In the food and beverage space plastic is a cheap, functional and convenient material that keeps our food safe and prevents spoilage. But the problem is, most of the plastic ever made still exists.
“Plastic is versatile is inexpensive is durable it protects food. It's fantastic. But we didn’t think the end of life through so the world now has a big problem with plastic waste,” Director of Sustainability at The Consumer Goods Forum (CGF), Ignacio Gavilan, told us.
The amount of plastic in the ocean is expected to double in the next 15 years and by 2050 - if trends continue - there could be more plastic in the ocean than fish. The reach of plastic pollution also goes deep into our soils and groundwater. Plastic particles are now ubiquitous pollutants in the living environment and food chain.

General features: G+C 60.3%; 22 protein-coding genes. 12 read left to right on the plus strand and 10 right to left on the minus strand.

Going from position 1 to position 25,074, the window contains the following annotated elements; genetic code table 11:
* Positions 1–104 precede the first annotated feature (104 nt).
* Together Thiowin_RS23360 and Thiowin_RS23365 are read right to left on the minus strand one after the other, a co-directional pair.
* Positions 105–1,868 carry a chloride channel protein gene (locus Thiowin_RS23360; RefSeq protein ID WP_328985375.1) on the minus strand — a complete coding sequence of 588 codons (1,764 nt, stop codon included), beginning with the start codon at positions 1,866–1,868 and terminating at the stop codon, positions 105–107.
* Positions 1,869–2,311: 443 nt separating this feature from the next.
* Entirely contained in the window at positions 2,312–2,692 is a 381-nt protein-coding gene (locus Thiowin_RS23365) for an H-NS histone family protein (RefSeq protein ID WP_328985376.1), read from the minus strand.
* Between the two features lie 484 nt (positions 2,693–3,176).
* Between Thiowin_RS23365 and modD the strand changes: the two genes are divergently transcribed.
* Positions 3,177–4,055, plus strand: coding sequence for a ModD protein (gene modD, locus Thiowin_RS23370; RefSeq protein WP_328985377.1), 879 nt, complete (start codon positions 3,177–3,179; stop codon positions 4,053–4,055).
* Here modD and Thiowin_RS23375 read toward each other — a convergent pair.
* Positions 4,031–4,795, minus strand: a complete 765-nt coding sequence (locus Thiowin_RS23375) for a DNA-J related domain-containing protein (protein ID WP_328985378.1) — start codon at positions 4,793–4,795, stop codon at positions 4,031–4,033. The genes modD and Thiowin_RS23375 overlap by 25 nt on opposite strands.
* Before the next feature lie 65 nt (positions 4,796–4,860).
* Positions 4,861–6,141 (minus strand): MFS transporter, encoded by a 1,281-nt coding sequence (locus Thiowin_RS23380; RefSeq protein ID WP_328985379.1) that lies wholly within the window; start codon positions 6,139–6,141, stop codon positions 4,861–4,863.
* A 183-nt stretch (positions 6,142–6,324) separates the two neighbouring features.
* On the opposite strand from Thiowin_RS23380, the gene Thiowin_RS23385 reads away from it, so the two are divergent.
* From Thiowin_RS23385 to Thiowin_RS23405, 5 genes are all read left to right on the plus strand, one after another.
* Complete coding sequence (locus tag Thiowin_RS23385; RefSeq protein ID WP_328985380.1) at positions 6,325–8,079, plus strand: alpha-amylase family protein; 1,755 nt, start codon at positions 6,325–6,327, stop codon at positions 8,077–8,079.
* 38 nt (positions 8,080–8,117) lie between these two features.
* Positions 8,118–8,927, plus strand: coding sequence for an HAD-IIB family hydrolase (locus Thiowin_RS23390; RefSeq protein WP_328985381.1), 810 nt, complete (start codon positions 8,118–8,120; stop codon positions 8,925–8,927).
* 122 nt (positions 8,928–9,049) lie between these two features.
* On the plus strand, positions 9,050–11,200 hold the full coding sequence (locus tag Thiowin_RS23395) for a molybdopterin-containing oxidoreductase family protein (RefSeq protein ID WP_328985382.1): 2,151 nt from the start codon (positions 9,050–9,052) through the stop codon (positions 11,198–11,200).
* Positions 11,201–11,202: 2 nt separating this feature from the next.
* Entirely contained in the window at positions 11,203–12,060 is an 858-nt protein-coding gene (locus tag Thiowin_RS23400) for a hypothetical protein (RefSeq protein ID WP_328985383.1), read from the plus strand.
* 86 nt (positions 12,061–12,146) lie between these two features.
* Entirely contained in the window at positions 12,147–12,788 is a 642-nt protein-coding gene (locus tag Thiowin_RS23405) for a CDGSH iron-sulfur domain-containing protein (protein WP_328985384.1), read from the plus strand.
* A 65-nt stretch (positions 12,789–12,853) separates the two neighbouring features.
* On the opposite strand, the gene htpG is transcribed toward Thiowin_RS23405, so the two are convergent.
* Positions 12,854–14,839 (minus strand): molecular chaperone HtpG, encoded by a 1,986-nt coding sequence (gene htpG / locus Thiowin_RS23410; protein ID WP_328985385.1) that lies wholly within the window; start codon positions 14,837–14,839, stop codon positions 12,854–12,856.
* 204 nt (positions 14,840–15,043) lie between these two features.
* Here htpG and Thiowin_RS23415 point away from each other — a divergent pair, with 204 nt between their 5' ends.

It is clear that consumers, regulators and the industry all want action on our plastics problem. So, what role can the food and beverage sector play in finding a solution? What is already being done and what roadblocks stand in the way of progress?
“Beating this problem will need action at every level,” Gavilan believes. “A circular economy for plastics is built on the principles of resource efficiency, prevention of waste and pollution, and low carbon footprint. Achieving this for plastics will require committed work to eliminate all problematic and unnecessary plastic items, to innovate to ensure the plastics we do need are better – reusable, recyclable, or compostable – and keep all the plastic items we use in the economy out of the environment… It is a big systemic change.”
We investigate what this transformation towards a circular economy for plastic could look like in the latest edition of The FoodNavigator Podcast.